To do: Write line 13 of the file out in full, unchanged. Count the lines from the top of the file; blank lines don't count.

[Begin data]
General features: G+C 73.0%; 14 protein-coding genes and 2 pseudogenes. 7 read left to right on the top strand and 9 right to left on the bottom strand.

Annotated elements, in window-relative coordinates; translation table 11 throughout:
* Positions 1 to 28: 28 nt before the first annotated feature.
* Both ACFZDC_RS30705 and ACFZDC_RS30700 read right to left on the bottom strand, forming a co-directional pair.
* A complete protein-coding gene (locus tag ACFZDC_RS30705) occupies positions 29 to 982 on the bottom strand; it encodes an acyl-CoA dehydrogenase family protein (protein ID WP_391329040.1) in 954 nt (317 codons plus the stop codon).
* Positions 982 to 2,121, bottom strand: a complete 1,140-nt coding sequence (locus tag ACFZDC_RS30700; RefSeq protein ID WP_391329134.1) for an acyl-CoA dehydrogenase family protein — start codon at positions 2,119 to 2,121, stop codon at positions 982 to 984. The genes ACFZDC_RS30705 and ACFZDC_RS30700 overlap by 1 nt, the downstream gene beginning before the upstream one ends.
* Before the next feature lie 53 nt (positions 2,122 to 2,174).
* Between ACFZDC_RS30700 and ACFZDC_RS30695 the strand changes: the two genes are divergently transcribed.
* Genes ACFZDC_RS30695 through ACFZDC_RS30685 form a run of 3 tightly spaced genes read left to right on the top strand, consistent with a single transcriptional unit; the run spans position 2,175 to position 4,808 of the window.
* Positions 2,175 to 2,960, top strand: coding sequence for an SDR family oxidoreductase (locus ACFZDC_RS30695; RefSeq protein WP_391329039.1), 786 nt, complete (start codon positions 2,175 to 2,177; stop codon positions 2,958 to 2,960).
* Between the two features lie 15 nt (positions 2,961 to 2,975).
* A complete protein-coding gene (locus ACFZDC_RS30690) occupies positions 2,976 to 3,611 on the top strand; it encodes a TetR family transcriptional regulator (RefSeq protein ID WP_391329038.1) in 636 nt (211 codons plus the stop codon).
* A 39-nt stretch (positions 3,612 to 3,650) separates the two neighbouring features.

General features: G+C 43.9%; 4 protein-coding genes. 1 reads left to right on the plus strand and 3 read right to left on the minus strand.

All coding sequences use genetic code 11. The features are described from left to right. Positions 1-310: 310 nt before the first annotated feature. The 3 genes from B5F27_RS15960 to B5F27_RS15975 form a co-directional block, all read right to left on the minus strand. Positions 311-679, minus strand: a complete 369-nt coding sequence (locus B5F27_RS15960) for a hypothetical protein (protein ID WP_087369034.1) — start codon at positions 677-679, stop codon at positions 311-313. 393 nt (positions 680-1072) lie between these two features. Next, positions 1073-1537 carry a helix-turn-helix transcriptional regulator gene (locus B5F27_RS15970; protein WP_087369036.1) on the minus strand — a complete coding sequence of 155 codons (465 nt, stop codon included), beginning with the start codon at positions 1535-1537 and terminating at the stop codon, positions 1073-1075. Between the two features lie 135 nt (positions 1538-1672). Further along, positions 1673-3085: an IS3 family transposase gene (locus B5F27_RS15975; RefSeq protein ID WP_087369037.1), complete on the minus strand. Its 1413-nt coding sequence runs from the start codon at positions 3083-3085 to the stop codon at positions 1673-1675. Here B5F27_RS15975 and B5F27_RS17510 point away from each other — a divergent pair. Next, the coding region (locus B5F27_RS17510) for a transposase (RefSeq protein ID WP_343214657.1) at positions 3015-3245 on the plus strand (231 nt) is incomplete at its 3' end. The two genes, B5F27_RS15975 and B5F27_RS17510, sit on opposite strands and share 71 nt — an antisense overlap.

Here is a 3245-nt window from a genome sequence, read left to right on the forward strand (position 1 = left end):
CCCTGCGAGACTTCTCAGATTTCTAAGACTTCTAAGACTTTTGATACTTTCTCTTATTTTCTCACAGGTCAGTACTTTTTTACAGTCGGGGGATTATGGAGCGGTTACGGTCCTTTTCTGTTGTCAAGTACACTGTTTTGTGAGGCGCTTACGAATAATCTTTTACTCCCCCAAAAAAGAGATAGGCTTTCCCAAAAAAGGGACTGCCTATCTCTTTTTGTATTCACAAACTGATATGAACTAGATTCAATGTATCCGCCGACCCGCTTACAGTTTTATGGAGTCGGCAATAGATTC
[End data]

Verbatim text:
* A 39-nt stretch (positions 3,612 to 3,650) separates the two neighbouring features.